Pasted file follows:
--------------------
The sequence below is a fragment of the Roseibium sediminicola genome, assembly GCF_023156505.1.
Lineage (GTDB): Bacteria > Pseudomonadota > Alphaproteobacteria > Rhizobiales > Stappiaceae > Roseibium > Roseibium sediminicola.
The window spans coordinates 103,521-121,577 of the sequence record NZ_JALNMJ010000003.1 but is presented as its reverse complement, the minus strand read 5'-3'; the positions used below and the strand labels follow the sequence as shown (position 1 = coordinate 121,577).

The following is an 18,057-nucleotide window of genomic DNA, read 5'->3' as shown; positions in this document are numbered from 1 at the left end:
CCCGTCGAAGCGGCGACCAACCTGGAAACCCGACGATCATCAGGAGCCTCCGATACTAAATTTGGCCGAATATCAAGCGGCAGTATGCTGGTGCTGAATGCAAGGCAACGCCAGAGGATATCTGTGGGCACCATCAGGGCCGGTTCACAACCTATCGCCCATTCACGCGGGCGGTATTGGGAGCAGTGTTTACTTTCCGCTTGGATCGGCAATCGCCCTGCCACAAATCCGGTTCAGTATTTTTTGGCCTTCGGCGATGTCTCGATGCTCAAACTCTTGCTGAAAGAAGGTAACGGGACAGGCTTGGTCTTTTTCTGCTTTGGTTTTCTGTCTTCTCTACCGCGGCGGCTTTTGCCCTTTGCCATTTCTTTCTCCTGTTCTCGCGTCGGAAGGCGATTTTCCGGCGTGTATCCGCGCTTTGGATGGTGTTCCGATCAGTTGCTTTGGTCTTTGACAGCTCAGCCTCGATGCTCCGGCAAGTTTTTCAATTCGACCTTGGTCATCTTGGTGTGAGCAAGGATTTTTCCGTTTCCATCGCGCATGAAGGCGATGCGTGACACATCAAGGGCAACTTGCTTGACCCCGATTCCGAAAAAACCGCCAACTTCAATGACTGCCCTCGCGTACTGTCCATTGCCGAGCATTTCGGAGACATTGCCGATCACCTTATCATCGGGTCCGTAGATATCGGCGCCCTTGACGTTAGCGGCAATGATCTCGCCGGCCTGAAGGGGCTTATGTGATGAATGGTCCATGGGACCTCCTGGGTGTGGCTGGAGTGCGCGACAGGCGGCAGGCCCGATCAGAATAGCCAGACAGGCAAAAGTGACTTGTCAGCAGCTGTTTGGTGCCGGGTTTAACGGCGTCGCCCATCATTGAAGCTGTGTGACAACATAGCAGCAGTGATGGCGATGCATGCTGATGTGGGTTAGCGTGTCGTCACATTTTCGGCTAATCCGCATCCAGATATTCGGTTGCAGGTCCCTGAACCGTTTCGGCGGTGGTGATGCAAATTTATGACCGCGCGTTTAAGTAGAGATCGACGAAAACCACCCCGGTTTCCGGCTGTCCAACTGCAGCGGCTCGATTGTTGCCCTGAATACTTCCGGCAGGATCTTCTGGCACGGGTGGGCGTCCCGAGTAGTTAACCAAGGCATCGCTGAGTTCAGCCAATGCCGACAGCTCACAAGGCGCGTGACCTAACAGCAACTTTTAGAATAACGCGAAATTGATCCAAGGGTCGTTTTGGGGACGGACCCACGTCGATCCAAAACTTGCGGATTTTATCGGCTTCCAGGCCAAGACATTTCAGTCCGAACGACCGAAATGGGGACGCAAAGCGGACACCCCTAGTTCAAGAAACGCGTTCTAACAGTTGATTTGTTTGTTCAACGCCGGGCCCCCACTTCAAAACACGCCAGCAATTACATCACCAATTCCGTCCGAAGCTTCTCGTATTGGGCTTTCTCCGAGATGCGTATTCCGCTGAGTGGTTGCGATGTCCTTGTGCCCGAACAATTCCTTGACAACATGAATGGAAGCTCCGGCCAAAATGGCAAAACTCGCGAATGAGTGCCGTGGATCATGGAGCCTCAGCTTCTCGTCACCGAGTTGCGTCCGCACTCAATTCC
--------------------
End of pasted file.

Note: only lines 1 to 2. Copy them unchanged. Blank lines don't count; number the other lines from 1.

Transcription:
The sequence below is a fragment of the Roseibium sediminicola genome, assembly GCF_023156505.1.
Lineage (GTDB): Bacteria > Pseudomonadota > Alphaproteobacteria > Rhizobiales > Stappiaceae > Roseibium > Roseibium sediminicola.